Mastering the 3 Ms

Prasad Sangameshwaran | Updated on January 16, 2018

Finding common ground: Music has a lot to teach those charged with explaining market research and maths to brand managers.


Music, marketing and mathematics can combine beautifully to create a million possibilities

Marketing today is on the threshold of change. In the past, marketing as we knew it was largely dominated by 30-second TV spots and other mass media such as print, outdoor, radio and so on. The number-crunching only came into play while deciding which medium to back in the advertising campaign and for what price to buy the media.

But, look around today and there are the likes of Google, Facebook, Twitter and others who apply complex algorithms such as Page Rank, Adsense, marketing mix modelling, content marketing and so on along with technology (analytics, digital marketing, search engine optimisation (SEO) and search engine marketing (SEM) to make marketing a lot more data-driven. Similarly, in music the magic of maths plays a huge role.

As a musician, Padma Vibhushan Umayalpuram K Sivaraman has an accomplished career of nearly 71 years – he debuted at the age of 10 and has been seen and played with the best musicians across the years. His son has been one of the earliest adopters of marketing analytics in India. cat.a.lyst brings you a conversation between the legendary mridangam vidwan and his son S Swaminathan, Co-Founder & CEO of Hansa Cequity, a major customer marketing & analytics firm, on the cross-learnings from music, maths and marketing.

Swami: When I started in marketing, it was largely a right-brained creative profession. One came up with a marketing strategy, ad campaign, below-the-line programmes and everything revolved around it. But, now a lot of mathematics is being used in marketing. Music, similarly, is thought to be a creative profession, but there is a lot of maths inside to enhance the sweet notes that emanate from great musicians.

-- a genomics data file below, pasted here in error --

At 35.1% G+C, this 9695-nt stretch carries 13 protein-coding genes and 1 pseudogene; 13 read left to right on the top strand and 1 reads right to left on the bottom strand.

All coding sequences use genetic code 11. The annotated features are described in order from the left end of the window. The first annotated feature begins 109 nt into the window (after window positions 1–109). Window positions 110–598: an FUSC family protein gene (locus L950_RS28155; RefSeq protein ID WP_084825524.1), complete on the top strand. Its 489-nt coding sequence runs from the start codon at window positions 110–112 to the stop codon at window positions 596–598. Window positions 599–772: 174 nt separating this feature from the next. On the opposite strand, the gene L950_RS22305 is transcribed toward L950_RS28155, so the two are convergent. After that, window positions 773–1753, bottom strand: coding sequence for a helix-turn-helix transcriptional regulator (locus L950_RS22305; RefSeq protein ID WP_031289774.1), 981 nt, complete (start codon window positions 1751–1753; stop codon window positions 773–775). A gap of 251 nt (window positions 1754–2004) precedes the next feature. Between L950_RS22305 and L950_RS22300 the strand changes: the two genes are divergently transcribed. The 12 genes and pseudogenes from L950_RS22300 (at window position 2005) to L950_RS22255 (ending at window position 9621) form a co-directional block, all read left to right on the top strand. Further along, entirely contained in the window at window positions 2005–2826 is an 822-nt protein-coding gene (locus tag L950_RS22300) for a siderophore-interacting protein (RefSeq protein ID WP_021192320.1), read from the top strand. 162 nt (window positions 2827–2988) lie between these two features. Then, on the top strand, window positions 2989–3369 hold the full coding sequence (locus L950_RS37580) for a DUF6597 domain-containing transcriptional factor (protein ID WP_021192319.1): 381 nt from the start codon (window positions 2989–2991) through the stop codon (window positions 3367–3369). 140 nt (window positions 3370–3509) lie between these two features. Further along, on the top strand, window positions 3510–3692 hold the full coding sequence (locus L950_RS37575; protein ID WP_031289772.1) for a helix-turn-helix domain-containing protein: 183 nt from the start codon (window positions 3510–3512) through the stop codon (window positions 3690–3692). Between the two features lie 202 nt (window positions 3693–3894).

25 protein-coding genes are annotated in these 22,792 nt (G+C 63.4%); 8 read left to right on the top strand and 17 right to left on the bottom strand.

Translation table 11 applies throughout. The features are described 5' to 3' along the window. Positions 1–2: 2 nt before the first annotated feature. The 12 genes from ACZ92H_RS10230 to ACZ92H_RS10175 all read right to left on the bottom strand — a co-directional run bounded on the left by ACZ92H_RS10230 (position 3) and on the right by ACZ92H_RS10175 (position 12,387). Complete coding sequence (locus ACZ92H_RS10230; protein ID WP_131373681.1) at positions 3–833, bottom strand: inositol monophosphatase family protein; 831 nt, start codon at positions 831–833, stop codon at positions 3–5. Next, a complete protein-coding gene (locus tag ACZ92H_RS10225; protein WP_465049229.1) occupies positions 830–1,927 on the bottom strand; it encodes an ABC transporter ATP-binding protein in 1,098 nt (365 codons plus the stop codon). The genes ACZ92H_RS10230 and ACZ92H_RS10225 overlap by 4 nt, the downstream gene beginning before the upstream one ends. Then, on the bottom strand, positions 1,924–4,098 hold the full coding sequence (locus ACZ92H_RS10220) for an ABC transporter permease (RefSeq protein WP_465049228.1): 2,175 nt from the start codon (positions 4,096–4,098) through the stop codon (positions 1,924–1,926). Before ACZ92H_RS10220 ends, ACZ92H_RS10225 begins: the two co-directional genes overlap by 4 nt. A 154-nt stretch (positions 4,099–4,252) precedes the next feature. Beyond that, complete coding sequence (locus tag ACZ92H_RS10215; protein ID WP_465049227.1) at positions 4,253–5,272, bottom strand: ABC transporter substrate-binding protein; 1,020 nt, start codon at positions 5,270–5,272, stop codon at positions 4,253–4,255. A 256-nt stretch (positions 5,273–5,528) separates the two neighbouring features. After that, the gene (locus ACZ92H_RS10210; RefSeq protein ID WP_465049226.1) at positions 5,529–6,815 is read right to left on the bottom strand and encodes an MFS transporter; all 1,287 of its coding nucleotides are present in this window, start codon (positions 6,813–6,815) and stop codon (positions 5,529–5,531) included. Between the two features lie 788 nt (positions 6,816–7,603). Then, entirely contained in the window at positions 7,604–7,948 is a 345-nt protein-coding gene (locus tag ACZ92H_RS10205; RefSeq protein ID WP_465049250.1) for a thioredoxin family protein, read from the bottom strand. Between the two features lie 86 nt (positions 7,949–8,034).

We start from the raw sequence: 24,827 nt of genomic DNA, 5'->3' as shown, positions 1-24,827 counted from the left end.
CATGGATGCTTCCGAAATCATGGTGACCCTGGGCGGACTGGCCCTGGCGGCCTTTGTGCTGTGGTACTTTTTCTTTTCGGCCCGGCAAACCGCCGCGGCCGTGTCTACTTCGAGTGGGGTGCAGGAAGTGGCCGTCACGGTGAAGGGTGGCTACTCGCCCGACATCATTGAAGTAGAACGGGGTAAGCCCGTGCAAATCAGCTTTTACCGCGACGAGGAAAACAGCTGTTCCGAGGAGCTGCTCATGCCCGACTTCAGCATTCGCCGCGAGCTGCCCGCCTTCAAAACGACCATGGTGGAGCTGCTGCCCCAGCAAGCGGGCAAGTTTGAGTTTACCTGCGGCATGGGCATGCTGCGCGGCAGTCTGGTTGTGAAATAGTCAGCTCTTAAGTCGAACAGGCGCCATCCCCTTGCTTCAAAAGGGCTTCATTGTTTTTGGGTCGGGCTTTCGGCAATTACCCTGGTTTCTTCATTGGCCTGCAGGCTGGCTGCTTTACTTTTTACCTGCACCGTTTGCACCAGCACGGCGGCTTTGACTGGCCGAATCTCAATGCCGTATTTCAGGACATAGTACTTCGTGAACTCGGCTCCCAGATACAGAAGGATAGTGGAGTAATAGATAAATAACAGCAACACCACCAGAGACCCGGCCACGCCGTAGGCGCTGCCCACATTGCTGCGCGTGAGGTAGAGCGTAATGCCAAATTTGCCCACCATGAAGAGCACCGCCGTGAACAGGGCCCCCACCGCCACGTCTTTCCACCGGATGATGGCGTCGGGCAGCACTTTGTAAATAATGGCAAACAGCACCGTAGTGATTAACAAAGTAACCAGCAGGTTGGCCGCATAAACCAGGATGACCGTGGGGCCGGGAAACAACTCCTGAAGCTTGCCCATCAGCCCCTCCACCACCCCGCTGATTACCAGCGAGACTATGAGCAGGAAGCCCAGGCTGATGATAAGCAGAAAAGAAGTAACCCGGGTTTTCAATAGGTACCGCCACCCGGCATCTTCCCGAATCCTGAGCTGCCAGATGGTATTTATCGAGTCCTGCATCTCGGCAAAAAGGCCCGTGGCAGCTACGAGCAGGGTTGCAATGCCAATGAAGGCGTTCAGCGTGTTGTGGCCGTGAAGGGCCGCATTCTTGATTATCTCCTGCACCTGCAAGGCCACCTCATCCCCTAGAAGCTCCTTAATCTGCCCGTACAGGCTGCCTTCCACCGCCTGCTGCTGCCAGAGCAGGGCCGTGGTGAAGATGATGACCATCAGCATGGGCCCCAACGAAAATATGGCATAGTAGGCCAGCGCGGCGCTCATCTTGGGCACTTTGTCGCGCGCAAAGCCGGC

Umayalpuram K Sivaraman: When you play a solo, there is a lot of mathematics at play. But you have to present it better, you have to simplify mathematics for the common man.

The innate intelligence in the music of yesteryear is quite amazing. Music is a manipulation and combination of mathematical patterns extending a vast area where you can bring in creativity. Similarly, when you take ragas, it’s said that there are about 24,000 ragas and there are thousands of varieties of talas. By permutations and combinations of these swaras, the masters were able to evolve a great repertoire in the art of music. Mathematics played a greater part in the production of thousands of ragas and talas.

Swami: You can use complicated maths when you play music but play it simply to soothe the ears. In our business in marketing, we can build complex analytical models. But, to reach the clients and get their attention, we should present it simply as they are not interested in statistics but insights and outcomes.

UKS: It’s akin to a rasika (fan/connoisseur) who is enjoying the beautiful music that flows from the musicians that is fused together with different ragas and talas and gives the listener a lot of joy. As an artist, you may know a lot of things, but you have to be like the orator who can convey the message to the common people with ease.

Swami: Similarly, in our business, we hire a lot of statisticians. The problem is that they do a lot of mathematical analyses that the person on the other side does not understand. So, we have to present it simply for everyone to grasp. Music provides a lot of inspiration.